Accepting Payment Satisfies Primitive Drives
How hidden associations manipulate our motivation
Posted Aug 29, 2017
New work policy: All Employees Shall Appreciate Art. In fact, from now on you’ll be paid in black-and-white copies of crayon abstractions drawn by the boss’s three-year-old son. That will be all. Thank you for attending our professional development meeting. You’ve each just earned five crayon drawings for your valuable time.
Odds are the boss will find herself working all alone for the foreseeable future because, although we fully support art appreciation, something about this arrangement strikes us as decidedly impractical. Off to the help-wanted ads we go.
Or are we being a bit hasty?
Unless we’re hunting, gathering, or cultivating our own food, we already accept dyed bits of paper for our workplace efforts, so much so that when you ask most people what it is they are working for, the instantaneous response is, “Why, a paycheck, of course!”
But the paycheck itself isn’t what motivates us. We love paychecks for what they do for us in terms of satisfying primitive needs.
Paychecks are what psychologists call conditioned, or secondary, reinforcers. They have acquired their power to motivate based on the reinforcing nature of what we have come to associate them with over time. Primary reinforcers, on the other hand, take care of our fundamental needs. But employers can hardly be expected to hand out sides of beef or apartment keys on payday.
Nearly anything can be conditioned as a secondary reinforcer by pairing it with the immediate delivery of a primary reinforcer.
A trained dolphin, for example, knows to listen for the sound of its trainer’s whistle. Why? Because the whistle signals that something tasty – usually a raw fish or squid – is about to fly through the air as payoff for a job well done.
If you blow a whistle anywhere in the neighborhood of a trained dolphin, it will likely interrupt whatever it’s doing, turn your way, and open its mouth wide as if to say, “Glad you enjoyed that. Where’s my fish?”
Try the same thing with a wild dolphin, and you’ll get no response at all.
That’s because meaning isn’t inherent in the whistle itself. To a dolphin, the whistle acquires meaning over time only through consistent association with whatever follows its sound. Strike a dolphin with a stick immediately after tooting a training whistle, and it won’t be long before the dolphin learns to flee upon hearing it.
These are exactly the kinds of associative reactions a linguistic species like ours has to words. It doesn’t matter what the word is. What matters is what the word is associated with. Show a toddler an apple enough times while calling it a rain coat, and he’ll ask for foul weather gear whenever it’s snack time.
Even sugary-sweet terms of endearment like “honey” can go sour over time – depending, of course, on the types of associations that immediately follow. Repeat “Honey, I love you” often enough, and your mate will be greeting you with open arms and a smile after hearing the very first word. Repeat and replace with “Honey, why can’t you ever . . .” and the verbal brawling will begin just as quickly.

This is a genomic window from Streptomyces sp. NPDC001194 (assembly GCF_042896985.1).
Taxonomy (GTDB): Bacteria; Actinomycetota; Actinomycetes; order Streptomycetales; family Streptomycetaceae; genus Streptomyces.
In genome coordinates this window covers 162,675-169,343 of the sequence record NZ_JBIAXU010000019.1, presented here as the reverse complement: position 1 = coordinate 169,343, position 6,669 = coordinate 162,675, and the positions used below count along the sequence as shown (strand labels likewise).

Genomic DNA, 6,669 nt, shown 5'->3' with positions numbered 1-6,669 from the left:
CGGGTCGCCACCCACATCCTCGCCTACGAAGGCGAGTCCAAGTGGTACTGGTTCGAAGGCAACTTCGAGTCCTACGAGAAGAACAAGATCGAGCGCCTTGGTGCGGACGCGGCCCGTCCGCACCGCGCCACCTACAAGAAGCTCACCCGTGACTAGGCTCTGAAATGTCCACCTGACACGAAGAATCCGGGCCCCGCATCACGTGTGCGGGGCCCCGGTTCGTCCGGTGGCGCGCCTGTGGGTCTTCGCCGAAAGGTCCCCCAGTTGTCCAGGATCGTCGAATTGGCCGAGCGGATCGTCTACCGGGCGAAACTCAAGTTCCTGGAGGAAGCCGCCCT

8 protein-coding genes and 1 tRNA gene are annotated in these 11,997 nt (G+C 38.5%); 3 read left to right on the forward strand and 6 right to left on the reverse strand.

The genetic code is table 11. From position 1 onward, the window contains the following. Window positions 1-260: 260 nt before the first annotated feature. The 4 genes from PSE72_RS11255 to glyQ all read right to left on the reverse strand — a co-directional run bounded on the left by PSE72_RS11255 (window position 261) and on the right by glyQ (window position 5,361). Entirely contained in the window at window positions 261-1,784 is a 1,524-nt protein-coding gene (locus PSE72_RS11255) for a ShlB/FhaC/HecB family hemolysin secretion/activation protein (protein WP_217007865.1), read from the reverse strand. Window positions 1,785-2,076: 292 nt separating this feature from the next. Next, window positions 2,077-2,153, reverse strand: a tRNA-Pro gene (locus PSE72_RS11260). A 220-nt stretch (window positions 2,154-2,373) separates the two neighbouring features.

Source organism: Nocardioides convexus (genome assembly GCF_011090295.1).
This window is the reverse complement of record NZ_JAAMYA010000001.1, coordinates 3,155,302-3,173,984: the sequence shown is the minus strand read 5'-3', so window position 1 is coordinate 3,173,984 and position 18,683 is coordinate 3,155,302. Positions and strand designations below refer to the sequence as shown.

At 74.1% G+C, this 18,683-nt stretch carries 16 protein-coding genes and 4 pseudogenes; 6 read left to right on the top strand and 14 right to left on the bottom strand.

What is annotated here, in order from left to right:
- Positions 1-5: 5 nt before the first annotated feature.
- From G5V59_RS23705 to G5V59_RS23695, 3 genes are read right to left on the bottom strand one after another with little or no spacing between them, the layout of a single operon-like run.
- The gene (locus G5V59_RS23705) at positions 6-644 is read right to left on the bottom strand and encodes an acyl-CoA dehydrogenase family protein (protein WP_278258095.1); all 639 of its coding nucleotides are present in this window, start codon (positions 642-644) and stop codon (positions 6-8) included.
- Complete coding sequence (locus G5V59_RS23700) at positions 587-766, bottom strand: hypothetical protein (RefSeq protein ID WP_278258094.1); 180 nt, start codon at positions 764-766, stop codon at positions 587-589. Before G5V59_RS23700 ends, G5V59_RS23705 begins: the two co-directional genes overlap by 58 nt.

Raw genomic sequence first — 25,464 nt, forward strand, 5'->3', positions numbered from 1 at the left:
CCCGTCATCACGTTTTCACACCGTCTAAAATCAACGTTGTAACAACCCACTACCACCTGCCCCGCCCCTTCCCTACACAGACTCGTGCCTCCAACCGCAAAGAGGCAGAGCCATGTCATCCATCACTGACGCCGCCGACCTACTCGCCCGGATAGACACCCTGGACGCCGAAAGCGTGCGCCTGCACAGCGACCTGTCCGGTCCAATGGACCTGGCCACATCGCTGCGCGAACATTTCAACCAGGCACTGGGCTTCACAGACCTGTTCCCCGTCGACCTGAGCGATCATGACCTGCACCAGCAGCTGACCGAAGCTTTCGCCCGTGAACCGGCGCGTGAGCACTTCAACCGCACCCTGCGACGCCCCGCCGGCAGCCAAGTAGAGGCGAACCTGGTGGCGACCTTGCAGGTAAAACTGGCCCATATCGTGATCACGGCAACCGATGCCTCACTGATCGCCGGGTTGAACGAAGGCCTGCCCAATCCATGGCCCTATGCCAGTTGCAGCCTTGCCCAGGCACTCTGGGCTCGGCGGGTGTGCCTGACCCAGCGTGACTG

It takes time and repetition for associations to gain meaning. Eventually, we come to understand that forty-hour work weeks can become a new car, or that sweat-drenched workouts can turn into a wardrobe several sizes smaller.
Seem impossible to get your kids to eat their oatmeal? Try conditioning a secondary reinforcer. It worked pretty well for several Navy dolphins challenged to a government-sponsored taste test a few years back.
Navy dolphins, like other armed services personnel, are world travelers. They regularly catch ships and planes to destinations around the globe to participate in field exercises with their human counterparts. Of the two species, dolphins in the field generally fare better at chow time. An assortment of restaurant-quality fish for Flipper versus a vacuum-packed MRE (Meal Ready to Eat) for the dining pleasure of G.I. Jane or Joe.
Of course, fresh fish in bulk create headaches in the field. Frozen fish have to be thawed, thawed fish have to be kept cool. And then there’s the really big question: Who has to do the dishes?
So the Navy experimented a few years back with a dolphin equivalent to the MRE that informally became known as dolphin chow. It was mostly fishmeal held together by someone’s secret family recipe for easy-to-stack rectangles of a gelatinously slimy consistency. Oh yeah. Plus, they came in an appetizing shade of particleboard brown. Ready to order yet?
Oh, sure, some dolphins sucked them down with a gusto that would do any hungry enlisted man proud. But then again, there were the vehemently opposed projectile spitters as well as the more discrete underwater regurgitators.
The solution for the Navy’s chow-spitting dolphins meant immediately following a swallow of experimental chow with a tasty fresh fish or two. At first, to make the bargain worth the dolphin’s effort, fish rewards far outnumbered swallows of chow.
Over days and weeks, however, the dolphins became eager for the chow because they had come to associate it with fish. That’s when the time was right for gradually phasing fish rewards out of the picture. In the end, most dolphins dined on fish or chow with equal willingness.
So, if junior is pulling faces over his bowl of porridge, dress up the oatmeal with a liberal sprinkling of marshmallows, the more the merrier – at least for a time. It won’t have to last forever, and it doesn’t have to be marshmallows specifically. It can be anything your child finds rewarding and fun. Just remember that with the right kind of paycheck, almost anything can become rewarding over time.
Copyright © Seth Slater, 2017